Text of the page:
Similarly, plot contrivances find everyone congregating at an amateur night showcase in a swanky Sin City strip club. While the men prepare to put on a display, the women get restless. A fight ensues, allowing each performer an opportunity to show some physical comedy panache.
That’s the (limited) magic of Think Like a Man Too. Instead of merely allowing Hart to hijack the entire affair (the film could have easily revolved around his on-again, off-again partnership with a Taming of the Shrew style ex, played by Wendy Williams) , it gives everyone a chance to shine. Even during the aforementioned finalé when all the comedy turns to contrivance, we buy into the bunk because the actors have earned our investment.
Take the scene where Ealy and Henson hash out their future plans. He’s apprehensive and vulnerable. She responds with hurt and heart. It’s all straight out of a traditional sudser, but both performers have established their characters and have gotten us to care. The same goes with Malco and Good, though the rest of the cast don’t get such meaty material.
In fact, it’s safe to say that Think Like a Man Too is one of the few films were onscreen persona triumphs over tired screenplay sameness. We’ve seen dudes party poolside before, but the actors (not their actions) make it work. Similarly, when the gals go ga-ga over some muscled man meat, they do so with crafty intelligence, not uncontrolled libido.
Of course, during many of the movie’s more chaotic sequences, you can’t help but sit and stare at the talent on hand and not think “they all deserve better.” Think Like a Man Too may be enjoyable, but it’s also cheap, lazy, and prone to pandering. Again, thanks to the casting department, all of these major moviemaking flaws can be easily overcome by the abilities of the actors and their outright likeability.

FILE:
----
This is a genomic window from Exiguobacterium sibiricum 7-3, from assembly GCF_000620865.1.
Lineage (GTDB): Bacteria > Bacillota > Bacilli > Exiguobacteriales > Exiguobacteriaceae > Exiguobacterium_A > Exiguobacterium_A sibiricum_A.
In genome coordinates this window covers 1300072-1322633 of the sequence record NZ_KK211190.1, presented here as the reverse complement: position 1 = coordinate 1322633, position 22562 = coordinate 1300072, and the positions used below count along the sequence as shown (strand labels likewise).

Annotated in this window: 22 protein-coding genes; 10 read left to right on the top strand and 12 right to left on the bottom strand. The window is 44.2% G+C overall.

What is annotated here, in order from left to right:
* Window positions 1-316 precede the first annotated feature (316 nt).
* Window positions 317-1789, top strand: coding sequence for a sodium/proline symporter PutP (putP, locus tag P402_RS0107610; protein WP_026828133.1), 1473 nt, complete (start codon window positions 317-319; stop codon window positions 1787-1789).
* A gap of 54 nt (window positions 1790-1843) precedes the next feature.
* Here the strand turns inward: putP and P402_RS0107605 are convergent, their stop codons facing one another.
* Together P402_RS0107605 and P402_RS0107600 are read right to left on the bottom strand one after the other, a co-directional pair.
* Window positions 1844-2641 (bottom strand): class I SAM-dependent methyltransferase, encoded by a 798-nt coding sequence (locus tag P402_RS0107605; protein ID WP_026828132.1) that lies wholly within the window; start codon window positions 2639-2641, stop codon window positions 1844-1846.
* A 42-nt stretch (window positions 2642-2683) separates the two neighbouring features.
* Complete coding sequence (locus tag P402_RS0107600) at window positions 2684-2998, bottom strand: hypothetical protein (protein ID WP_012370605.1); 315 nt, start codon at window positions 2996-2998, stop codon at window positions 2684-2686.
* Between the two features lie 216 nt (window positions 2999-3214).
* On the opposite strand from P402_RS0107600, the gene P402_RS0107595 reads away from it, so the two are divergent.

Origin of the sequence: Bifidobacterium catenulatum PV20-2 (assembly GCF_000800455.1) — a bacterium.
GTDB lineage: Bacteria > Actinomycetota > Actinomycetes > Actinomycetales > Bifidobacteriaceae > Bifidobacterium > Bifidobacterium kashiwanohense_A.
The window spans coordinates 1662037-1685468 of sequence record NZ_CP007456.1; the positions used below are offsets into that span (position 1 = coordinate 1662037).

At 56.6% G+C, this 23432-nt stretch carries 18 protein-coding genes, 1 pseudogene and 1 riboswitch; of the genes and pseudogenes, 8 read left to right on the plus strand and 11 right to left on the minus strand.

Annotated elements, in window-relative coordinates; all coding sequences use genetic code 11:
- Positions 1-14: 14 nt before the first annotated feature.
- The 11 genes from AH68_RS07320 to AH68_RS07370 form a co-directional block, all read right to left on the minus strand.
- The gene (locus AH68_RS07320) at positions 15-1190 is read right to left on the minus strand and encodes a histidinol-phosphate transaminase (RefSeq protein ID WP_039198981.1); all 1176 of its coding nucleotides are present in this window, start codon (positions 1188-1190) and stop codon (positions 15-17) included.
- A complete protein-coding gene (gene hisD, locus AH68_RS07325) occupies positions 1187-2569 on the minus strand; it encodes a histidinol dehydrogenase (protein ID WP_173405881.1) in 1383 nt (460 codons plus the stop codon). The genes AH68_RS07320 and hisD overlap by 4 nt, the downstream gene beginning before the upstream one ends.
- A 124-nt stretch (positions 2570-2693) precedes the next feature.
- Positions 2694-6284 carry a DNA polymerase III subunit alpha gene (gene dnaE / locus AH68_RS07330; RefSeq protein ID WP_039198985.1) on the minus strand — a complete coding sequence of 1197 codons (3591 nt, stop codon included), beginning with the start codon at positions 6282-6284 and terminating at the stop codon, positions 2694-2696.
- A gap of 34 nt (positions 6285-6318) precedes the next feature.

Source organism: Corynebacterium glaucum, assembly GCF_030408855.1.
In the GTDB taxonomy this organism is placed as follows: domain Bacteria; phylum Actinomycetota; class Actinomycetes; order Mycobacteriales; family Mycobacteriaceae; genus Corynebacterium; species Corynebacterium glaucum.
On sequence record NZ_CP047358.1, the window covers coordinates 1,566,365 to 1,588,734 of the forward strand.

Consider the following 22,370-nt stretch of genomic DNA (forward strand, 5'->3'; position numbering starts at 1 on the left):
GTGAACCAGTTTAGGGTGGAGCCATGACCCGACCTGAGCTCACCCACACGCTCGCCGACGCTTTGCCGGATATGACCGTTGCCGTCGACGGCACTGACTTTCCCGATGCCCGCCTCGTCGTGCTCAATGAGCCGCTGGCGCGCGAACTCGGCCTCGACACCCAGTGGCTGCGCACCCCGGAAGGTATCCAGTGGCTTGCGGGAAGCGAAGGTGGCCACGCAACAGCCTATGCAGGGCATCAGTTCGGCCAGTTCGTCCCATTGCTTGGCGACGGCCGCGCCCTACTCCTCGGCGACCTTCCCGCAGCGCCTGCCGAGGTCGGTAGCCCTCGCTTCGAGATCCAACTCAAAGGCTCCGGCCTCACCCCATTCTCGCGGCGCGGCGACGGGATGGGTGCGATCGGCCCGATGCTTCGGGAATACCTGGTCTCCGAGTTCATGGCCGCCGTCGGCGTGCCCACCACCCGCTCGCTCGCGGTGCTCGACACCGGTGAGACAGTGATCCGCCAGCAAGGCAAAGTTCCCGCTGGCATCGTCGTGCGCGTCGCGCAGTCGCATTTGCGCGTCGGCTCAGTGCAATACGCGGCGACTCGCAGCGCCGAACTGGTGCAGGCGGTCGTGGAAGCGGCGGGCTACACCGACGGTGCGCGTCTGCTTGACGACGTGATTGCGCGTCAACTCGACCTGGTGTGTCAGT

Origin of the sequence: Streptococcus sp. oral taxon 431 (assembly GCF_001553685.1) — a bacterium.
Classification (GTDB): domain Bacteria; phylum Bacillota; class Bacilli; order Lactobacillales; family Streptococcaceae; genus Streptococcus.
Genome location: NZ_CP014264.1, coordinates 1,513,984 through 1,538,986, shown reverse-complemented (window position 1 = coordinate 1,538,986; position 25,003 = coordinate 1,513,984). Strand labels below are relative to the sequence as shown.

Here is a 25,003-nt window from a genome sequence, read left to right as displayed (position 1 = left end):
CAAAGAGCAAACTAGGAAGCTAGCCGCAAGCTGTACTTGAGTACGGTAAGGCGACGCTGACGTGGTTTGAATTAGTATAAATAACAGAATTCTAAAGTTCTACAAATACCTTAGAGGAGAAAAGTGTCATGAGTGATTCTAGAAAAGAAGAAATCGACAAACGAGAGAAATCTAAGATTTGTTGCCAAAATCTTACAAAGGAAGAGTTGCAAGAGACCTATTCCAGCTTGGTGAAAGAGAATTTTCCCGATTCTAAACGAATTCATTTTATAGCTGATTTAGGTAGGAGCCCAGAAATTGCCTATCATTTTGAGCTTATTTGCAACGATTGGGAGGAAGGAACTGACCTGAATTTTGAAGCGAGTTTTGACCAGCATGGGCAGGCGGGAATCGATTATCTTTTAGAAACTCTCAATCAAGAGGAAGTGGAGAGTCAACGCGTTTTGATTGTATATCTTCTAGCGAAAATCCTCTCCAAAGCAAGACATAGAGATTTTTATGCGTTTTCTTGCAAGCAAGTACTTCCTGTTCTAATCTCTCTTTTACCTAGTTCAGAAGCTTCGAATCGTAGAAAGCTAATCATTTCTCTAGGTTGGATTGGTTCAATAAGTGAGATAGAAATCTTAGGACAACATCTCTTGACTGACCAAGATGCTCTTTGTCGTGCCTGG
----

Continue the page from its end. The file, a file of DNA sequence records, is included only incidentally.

None of this will matter to the intended audience, of course. There’s a sly suggestion throughout Think Like a Man Too that only a specific kind of viewer will “get” what’s going on here. Just like Jonah Hill and Channing Tatum preach to a specific segment of the population, Story and his actors are exploring a previously underserved dynamic which has cried out for quality entertainment. This movie might not reflect the realities of their lives, but for people of color, something like Think Like a Man Too is far more inclusive than a Neighbors or a Blended.
Think Like a Man Too tries to take everyone into consideration while concentrating on the concerns and worries of those often left out of the mainstream mix. It’s refreshing, and at the same time, concerning. It would be nice to think that all movies manage to take all potential viewers into consideration. Like those leaving them out, Think Like a Man Too makes a similar, insular, decision.
Someday, Michael Ealy, Meagan Good, Terrence J, Taraji P. Henson, Romany Malco, Gabrielle Union, La La Anthony, and Kevin Hart will get material measured out against their obvious skills. Think Like a Man Too may be nothing more than a sketchbook for their specialness, but while it lasts, it’s a legitimate comedy contender.